a. Section 406(a). Section 406(a)(1)(C) of ERISA provides that a fiduciary with respect to a plan shall not cause the plan to engage in a transaction if he or she knows or should know that such transaction constitutes a direct or indirect furnishing of goods, services or facilities between the plan and a party in interest. Section 406(a)(1)(D) prohibits the transfer to, or use by or for the benefit of, a party in interest, of any assets of the plan. Section 3(14) of ERISA defines the term “party in interest” to include, among others, a plan fiduciary, a person providing services to a plan, and an employer any of whose employees are covered by the plan (ERISA sections 3(14)(A), (B), and (C), respectively).
Section 408(b)(2) of ERISA exempts from the prohibitions of section 406(a) contracting or making reasonable arrangements with a party in interest for office space, or legal, accounting or other services necessary for the establishment or operation of the plan, if no more than reasonable compensation is paid therefor. Regulations issued by the Department clarify the terms used in section 408(b)(2). See 29 C.F.R. 2550.408b-2.
By providing administrative services to plans other then the Plan, Pentegra would become a party in interest with respect to those plans under ERISA section 3(14)(B), whether or not the employers sponsoring those plans also participate in the Pension Plan. Absent a statutory or administrative exemption, fiduciaries of a plan would violate ERISA section 406(a)(1)(C) by obtaining services from a party in interest, and would violate ERISA section 406(a)(1)(D) by using plan assets to pay for those services.
In the opinion of the Department, the statutory exemption in section 408(b)(2) is available for services purchased by a plan from another plan, or from an entity whose assets are considered plan assets by reason of a plan’s ownership of all of the outstanding equity interests in the entity, provided the conditions of the exemption are otherwise met. In other words, if the provision of services by a plan-owned entity to another plan meets the conditions of ERISA section 408(b)(2), the receipt of such services would not cause a prohibited transaction by the fiduciaries of the plan receiving the services.6 Accordingly, the receipt of services from Pentegra by plans of either participating or non-participating employers would be exempt from the prohibitions of ERISA section 406(a) if the conditions of section 408(b)(2) are met.
b. Section 406(b). Section 406(b)(1) of ERISA prohibits a fiduciary with respect to a plan from dealing with the assets of the plan in his or her own interest or for his or her own account. Section 406(b)(2) provides that a fiduciary with respect to a plan shall not in his or her individual or in any other capacity act in any transaction involving the plan on behalf of a party (or represent a party) whose interests are adverse to the interests of the plan or the interests of its participants or beneficiaries. Section 406(b)(3) prohibits a fiduciary with respect to a plan from receiving any consideration for his or her own personal account from any party dealing with the plan in connection with a transaction involving the assets of the plan.
The Department’s regulations provide that section 408(b)(2) of ERISA does not extend to acts described in section 406(b), even if they occur in connection with a provision of services which that section exempts from the prohibitions of section 406(a). 29 C.F.R. 2550.408b-2(a). As explained in regulation section 2550.408b-2(e)(1), if a fiduciary uses the authority, control, or responsibility which makes such person a fiduciary to cause the plan to enter into a transaction involving the provision of services when such fiduciary has an interest in the transaction which may affect the exercise of his or her best judgment as a fiduciary, a transaction described in section 406(b) of ERISA would occur. This transaction is deemed to be a separate transaction that is not exempted by section 408(b)(2) of ERISA. Therefore, section 408(b)(2) will not exempt the fiduciaries of Pentegra’s customer plans from possible violations of section 406(b) of ERISA.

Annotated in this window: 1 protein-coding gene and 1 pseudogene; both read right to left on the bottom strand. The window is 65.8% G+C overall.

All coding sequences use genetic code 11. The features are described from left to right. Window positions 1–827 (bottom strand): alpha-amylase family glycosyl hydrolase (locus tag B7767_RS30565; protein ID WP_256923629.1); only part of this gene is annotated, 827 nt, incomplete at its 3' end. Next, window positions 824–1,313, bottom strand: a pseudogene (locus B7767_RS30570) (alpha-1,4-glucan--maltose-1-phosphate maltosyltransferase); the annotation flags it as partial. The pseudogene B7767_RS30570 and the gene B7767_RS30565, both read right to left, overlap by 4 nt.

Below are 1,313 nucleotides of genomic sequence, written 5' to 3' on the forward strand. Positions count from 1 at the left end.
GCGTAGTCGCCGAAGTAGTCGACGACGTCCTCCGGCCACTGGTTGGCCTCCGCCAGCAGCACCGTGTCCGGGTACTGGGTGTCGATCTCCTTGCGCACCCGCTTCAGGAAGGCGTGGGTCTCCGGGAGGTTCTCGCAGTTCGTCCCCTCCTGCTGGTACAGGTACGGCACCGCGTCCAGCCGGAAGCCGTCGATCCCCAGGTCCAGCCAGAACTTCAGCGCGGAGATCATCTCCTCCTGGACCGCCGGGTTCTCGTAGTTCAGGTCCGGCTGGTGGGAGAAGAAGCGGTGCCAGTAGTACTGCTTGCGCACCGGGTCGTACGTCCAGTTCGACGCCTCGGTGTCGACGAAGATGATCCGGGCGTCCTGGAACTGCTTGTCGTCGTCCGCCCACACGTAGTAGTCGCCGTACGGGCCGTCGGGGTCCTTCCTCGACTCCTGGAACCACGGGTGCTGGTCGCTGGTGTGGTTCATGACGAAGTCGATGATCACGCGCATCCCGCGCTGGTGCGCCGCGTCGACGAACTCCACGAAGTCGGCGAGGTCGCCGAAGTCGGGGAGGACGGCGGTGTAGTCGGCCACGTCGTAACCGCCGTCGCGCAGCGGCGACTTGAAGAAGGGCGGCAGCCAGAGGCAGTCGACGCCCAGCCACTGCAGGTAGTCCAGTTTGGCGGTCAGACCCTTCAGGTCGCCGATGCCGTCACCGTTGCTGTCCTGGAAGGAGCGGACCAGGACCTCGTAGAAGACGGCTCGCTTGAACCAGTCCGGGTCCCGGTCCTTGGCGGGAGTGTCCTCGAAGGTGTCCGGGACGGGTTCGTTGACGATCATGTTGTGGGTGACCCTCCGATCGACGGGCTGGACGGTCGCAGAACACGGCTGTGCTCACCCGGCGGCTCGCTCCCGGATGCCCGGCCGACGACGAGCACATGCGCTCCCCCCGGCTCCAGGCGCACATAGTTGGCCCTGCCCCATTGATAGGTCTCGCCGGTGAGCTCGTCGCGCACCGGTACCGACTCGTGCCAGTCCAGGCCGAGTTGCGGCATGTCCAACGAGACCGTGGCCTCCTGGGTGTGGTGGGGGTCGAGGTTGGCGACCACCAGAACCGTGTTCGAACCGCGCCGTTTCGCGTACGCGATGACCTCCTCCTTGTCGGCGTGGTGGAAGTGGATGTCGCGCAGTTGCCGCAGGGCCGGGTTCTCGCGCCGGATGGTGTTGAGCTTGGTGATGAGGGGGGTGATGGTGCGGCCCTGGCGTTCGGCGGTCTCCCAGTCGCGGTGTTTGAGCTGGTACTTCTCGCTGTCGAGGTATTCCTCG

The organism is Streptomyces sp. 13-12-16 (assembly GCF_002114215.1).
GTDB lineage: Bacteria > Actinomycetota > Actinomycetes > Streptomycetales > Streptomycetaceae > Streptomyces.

In general, whether a violation of section 406(b) occurs in the course of a fiduciary’s selection of Pentegra to provide services to the plan is an inherently factual matter. If the employer that selects Pentegra to provide services to its plan(s) does not participate in the Pension Plan, the mere selection of Pentegra would not appear to implicate section 406(b) of the Act. In contrast, if the employer that selects Pentegra as a service provider to its plan(s) also participates in the Pension Plan, there is a greater potential for the types of conflicts of interest that sections 406(b)(1) and (2) are designed to prevent. Under these circumstances, the fiduciaries of plans making the decision may have an interest in purchasing services from Pentegra that could affect their best judgment as fiduciaries of the purchasing plans to the extent that Pentegra’s financial success may reduce the need for employer contributions to the Pension Plan.
With respect to section 406(b)(1), the Department’s regulations at 29 C.F.R. 2550.408b- 2(e) explain that a fiduciary does not engage in an act described in section 406(b)(1) if the fiduciary does not use the authority, control or responsibility which makes such person a fiduciary to cause a plan to pay additional fees for a service furnished by such fiduciary or to pay a fee for a service furnished by a person in whom such fiduciary has an interest which may affect the exercise of such fiduciary’s best judgment as a fiduciary. Nor does the provision of services by a fiduciary, or a person in whom such fiduciary has an interest, in and of itself, violate section 406(b)(1) if such services are provided to a plan without the receipt of compensation or other consideration (other than reimbursement of direct expenses properly and actually incurred in the performance of such services).
Accordingly, if, as you suggest, the employer who sponsors a plan that purchases services from Pentegra agrees to pay Pentegra’s fees for the provision of such services, and if the plan is not in any circumstances obligated to pay such fees, then the mere selection of Pentegra would not, in itself, constitute a violation of section 406(b)(1) because the employer or other fiduciary would not be using any of the authority, responsibility or control that makes him or her a fiduciary to cause a plan to pay an additional fee to Pentegra for the provision of services. See 29 C.F.R. 2550.408b-2(e)(2). In this regard, we assume that there would be no recourse against the plan for non-payment of Pentegra’s fees and that the plan would not be liable either directly or indirectly for such fees.